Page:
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I have a dates table with a "calendar_date" field and I have been trying to utilize it for when I need to fill in missing dates when an id does not have a record for a particular day AND have the daily count = 0. I cannot seem to find the proper solution for it.

Result example:

enter image description here

        SELECT 
        id,
        date_trunc('day',created_at) as activity_date,
        COALESCE(COUNT(DISTINCT user_id),0) AS daily_count
        FROM events e
        WHERE date(date_trunc('day',created_at)) <= CURRENT_DATE - INTERVAL '1 day' AND date(date_trunc('day',created_at)) >= CURRENT_DATE - INTERVAL '90 day'
        AND name = 'visited site'
        AND user_id != 0
        GROUP BY date_trunc('day',created_at), id

Any ideas/help would be appreciated!

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  • Does this answer your question? Equal sized timeseries for each id
    – mustaccio
    Jul 27 '20 at 21:40
  • I tried this but the count distinct aspect of the query is still an issue
    – bdavis
    Jul 27 '20 at 22:23
  • Postgres or Redshift? Although they share some ancient roots, they are substantially different products now (In Postgres this would be simple using the generate_series() function) Jul 28 '20 at 5:38
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In Postgres (which you explicitly tagged) you can do it like this. But I suspect you don't really use Postgres and the following is not supported by Redshift.

select d.id,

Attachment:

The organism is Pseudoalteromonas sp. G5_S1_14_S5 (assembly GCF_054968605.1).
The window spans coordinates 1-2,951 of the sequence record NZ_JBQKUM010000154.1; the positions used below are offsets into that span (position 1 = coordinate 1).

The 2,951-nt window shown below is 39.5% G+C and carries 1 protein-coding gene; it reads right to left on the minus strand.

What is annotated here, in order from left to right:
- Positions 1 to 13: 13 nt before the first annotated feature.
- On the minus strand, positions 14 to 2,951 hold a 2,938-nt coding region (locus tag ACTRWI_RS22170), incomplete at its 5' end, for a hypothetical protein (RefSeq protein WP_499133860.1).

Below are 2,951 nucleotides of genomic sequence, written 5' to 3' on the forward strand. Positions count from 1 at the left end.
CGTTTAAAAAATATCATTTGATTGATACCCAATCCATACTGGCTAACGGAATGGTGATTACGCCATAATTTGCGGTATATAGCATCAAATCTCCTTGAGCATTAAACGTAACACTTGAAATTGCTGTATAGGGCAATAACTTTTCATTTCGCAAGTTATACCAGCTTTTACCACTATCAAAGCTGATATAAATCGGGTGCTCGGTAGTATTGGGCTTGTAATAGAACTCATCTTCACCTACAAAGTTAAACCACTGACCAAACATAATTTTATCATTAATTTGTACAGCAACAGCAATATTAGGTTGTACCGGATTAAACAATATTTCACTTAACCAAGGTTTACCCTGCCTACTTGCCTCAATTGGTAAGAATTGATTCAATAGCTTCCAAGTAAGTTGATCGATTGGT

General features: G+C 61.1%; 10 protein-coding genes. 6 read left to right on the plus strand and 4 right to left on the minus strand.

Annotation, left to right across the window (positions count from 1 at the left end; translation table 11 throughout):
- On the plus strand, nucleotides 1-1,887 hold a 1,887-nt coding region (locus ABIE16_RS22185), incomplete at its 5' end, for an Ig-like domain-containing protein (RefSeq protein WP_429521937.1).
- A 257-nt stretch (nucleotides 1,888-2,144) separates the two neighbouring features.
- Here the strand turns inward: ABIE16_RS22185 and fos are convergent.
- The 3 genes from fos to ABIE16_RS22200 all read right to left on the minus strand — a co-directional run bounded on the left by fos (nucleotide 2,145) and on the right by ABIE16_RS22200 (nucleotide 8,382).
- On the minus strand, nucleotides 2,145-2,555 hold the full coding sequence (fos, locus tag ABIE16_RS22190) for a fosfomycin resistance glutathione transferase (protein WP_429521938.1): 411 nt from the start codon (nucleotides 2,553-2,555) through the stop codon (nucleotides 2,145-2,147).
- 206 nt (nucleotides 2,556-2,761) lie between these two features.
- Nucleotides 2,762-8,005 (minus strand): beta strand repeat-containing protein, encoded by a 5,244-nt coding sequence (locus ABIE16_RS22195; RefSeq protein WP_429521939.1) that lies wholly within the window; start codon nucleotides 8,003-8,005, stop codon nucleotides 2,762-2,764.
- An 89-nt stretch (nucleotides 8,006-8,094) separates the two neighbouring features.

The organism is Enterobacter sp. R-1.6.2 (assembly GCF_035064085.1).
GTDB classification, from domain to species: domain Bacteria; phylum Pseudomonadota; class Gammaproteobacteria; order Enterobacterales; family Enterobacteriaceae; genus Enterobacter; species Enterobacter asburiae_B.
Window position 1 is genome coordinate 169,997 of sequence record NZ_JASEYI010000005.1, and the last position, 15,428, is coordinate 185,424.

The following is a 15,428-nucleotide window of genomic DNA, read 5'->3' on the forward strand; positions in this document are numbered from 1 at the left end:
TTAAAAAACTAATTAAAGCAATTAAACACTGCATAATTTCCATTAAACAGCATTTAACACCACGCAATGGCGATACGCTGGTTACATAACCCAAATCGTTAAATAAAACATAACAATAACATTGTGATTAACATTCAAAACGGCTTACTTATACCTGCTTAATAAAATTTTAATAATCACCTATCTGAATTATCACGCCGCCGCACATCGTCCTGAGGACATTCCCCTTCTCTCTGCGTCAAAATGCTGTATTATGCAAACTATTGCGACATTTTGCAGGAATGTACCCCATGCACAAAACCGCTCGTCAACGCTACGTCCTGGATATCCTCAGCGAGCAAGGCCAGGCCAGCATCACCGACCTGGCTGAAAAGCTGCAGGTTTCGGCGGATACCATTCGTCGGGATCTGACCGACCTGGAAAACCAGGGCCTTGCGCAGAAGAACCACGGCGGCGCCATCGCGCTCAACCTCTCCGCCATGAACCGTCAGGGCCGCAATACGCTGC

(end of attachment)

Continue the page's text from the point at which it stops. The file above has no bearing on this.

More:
d.activity_date,
       count(distinct e.user_id) as daily_count
from (
  select distinct e1.id, g.dt::date as activity_date
  from events e1
    cross join generate_series(current_date - 90, current_date - 1, interval '1 day') as g(dt)
  where e1.activity_date >= current_date - 90
    and e1.activity_date <= current_date - 1
) d
  left join events e 
    on e.activity_date = d.activity_date
   and e.id = d.id
   and e.user_id <> 0
   and e.name = 'visited site'
group by d.id, d.activity_date

The query first creates a list of all IDs and dates in the desired interval. This is necessary because you also want to group by the id column. Then a left join is used to bring in the events and do the aggregation.

The WHERE clause in the derived table (inner query) means that only IDs are used, that have at least one event in the desired range. If you need all IDs regardless if there was an event or not in that time frame, you either need to pull them from a different table, or remove the WHERE clause of the inner query.

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